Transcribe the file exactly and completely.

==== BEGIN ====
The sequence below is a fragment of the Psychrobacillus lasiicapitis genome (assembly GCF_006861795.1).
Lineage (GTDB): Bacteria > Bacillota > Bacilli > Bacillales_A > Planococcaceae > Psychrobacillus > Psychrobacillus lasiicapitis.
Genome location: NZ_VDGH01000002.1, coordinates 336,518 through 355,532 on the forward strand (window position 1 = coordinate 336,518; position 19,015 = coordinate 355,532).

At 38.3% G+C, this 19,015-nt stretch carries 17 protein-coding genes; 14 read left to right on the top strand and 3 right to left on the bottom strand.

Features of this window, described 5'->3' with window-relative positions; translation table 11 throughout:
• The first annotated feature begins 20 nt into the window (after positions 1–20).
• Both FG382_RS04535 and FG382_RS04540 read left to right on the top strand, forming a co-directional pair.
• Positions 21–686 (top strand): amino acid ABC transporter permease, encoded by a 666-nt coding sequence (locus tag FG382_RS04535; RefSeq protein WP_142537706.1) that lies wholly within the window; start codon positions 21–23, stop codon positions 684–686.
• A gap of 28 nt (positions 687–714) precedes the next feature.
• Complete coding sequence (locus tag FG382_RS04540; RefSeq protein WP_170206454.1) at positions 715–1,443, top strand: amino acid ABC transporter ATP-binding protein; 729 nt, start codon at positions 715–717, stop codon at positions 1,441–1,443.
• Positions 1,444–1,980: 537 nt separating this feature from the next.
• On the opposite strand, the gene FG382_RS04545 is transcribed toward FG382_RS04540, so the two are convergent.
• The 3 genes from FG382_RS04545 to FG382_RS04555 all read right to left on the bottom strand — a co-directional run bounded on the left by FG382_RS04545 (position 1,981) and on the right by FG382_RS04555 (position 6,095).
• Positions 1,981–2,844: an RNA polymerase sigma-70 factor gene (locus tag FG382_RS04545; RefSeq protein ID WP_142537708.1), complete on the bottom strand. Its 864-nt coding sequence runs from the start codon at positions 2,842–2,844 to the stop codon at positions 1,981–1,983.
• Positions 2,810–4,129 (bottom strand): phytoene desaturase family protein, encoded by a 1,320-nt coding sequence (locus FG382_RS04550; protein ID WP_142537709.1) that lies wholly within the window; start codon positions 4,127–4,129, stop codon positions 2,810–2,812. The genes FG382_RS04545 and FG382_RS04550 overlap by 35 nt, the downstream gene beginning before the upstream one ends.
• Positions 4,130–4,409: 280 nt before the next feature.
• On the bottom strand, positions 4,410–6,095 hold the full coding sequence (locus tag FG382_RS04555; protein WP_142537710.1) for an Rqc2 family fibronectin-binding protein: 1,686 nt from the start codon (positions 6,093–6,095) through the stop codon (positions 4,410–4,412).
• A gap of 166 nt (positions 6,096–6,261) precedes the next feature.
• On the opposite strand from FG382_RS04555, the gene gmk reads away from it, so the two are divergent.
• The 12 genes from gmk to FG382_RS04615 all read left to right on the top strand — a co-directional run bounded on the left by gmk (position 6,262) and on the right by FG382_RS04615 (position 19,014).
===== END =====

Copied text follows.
The sequence below is a fragment of the Psychrobacillus lasiicapitis genome (assembly GCF_006861795.1).
Lineage (GTDB): Bacteria > Bacillota > Bacilli > Bacillales_A > Planococcaceae > Psychrobacillus > Psychrobacillus lasiicapitis.
Genome location: NZ_VDGH01000002.1, coordinates 336,518 through 355,532 on the forward strand (window position 1 = coordinate 336,518; position 19,015 = coordinate 355,532).

At 38.3% G+C, this 19,015-nt stretch carries 17 protein-coding genes; 14 read left to right on the top strand and 3 right to left on the bottom strand.

Features of this window, described 5'->3' with window-relative positions; translation table 11 throughout:
• The first annotated feature begins 20 nt into the window (after positions 1–20).
• Both FG382_RS04535 and FG382_RS04540 read left to right on the top strand, forming a co-directional pair.
• Positions 21–686 (top strand): amino acid ABC transporter permease, encoded by a 666-nt coding sequence (locus tag FG382_RS04535; RefSeq protein WP_142537706.1) that lies wholly within the window; start codon positions 21–23, stop codon positions 684–686.
• A gap of 28 nt (positions 687–714) precedes the next feature.
• Complete coding sequence (locus tag FG382_RS04540; RefSeq protein WP_170206454.1) at positions 715–1,443, top strand: amino acid ABC transporter ATP-binding protein; 729 nt, start codon at positions 715–717, stop codon at positions 1,441–1,443.
• Positions 1,444–1,980: 537 nt separating this feature from the next.
• On the opposite strand, the gene FG382_RS04545 is transcribed toward FG382_RS04540, so the two are convergent.
• The 3 genes from FG382_RS04545 to FG382_RS04555 all read right to left on the bottom strand — a co-directional run bounded on the left by FG382_RS04545 (position 1,981) and on the right by FG382_RS04555 (position 6,095).
• Positions 1,981–2,844: an RNA polymerase sigma-70 factor gene (locus tag FG382_RS04545; RefSeq protein ID WP_142537708.1), complete on the bottom strand. Its 864-nt coding sequence runs from the start codon at positions 2,842–2,844 to the stop codon at positions 1,981–1,983.
• Positions 2,810–4,129 (bottom strand): phytoene desaturase family protein, encoded by a 1,320-nt coding sequence (locus FG382_RS04550; protein ID WP_142537709.1) that lies wholly within the window; start codon positions 4,127–4,129, stop codon positions 2,810–2,812. The genes FG382_RS04545 and FG382_RS04550 overlap by 35 nt, the downstream gene beginning before the upstream one ends.
• Positions 4,130–4,409: 280 nt before the next feature.
• On the bottom strand, positions 4,410–6,095 hold the full coding sequence (locus tag FG382_RS04555; protein WP_142537710.1) for an Rqc2 family fibronectin-binding protein: 1,686 nt from the start codon (positions 6,093–6,095) through the stop codon (positions 4,410–4,412).
• A gap of 166 nt (positions 6,096–6,261) precedes the next feature.
• On the opposite strand from FG382_RS04555, the gene gmk reads away from it, so the two are divergent.
• The 12 genes from gmk to FG382_RS04615 all read left to right on the top strand — a co-directional run bounded on the left by gmk (position 6,262) and on the right by FG382_RS04615 (position 19,014).